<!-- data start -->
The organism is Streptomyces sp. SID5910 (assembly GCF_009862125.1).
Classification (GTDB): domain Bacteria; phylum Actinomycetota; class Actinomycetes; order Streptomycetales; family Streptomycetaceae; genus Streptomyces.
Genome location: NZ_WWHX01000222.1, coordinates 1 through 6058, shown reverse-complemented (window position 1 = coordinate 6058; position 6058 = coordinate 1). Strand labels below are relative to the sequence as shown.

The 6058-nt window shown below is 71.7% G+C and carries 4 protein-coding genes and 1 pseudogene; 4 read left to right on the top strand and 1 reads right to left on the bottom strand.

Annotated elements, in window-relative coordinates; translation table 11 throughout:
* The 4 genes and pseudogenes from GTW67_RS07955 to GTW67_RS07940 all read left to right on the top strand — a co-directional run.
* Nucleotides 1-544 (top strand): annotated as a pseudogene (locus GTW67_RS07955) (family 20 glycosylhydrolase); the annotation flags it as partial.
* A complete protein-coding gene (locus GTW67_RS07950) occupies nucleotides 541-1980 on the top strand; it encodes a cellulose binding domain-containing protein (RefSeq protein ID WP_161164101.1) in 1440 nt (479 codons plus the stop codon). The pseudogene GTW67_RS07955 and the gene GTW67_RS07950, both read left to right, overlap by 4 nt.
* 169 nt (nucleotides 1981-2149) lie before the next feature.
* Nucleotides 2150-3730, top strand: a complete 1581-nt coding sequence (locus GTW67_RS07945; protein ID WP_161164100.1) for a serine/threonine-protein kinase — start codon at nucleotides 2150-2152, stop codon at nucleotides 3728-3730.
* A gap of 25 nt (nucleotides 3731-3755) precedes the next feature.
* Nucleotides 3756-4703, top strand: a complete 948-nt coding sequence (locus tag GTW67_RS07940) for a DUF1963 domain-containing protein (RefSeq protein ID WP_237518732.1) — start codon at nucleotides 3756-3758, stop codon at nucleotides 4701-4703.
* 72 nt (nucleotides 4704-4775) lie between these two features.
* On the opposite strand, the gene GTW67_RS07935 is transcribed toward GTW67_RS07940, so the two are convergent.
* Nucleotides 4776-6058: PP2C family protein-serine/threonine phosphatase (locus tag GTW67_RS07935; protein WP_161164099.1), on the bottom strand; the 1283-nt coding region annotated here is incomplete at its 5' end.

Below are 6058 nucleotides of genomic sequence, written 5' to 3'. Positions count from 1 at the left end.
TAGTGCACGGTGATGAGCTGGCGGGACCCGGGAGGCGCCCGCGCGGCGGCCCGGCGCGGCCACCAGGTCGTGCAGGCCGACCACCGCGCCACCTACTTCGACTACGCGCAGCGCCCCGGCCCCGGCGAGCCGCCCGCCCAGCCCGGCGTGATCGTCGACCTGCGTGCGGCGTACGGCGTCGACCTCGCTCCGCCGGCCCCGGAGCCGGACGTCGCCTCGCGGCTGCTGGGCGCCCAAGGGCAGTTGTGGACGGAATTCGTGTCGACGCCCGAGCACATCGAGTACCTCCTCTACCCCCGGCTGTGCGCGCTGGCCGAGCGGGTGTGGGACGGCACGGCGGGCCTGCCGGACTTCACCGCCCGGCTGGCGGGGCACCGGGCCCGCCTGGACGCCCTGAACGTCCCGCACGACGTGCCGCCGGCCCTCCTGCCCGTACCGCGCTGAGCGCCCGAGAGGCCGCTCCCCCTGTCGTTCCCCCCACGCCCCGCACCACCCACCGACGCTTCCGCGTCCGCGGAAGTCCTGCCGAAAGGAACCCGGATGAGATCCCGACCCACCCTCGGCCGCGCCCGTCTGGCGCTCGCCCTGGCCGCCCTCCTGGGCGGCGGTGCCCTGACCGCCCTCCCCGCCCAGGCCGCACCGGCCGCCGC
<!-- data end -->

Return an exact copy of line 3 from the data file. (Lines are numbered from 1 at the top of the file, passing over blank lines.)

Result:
Genome location: NZ_WWHX01000222.1, coordinates 1 through 6058, shown reverse-complemented (window position 1 = coordinate 6058; position 6058 = coordinate 1). Strand labels below are relative to the sequence as shown.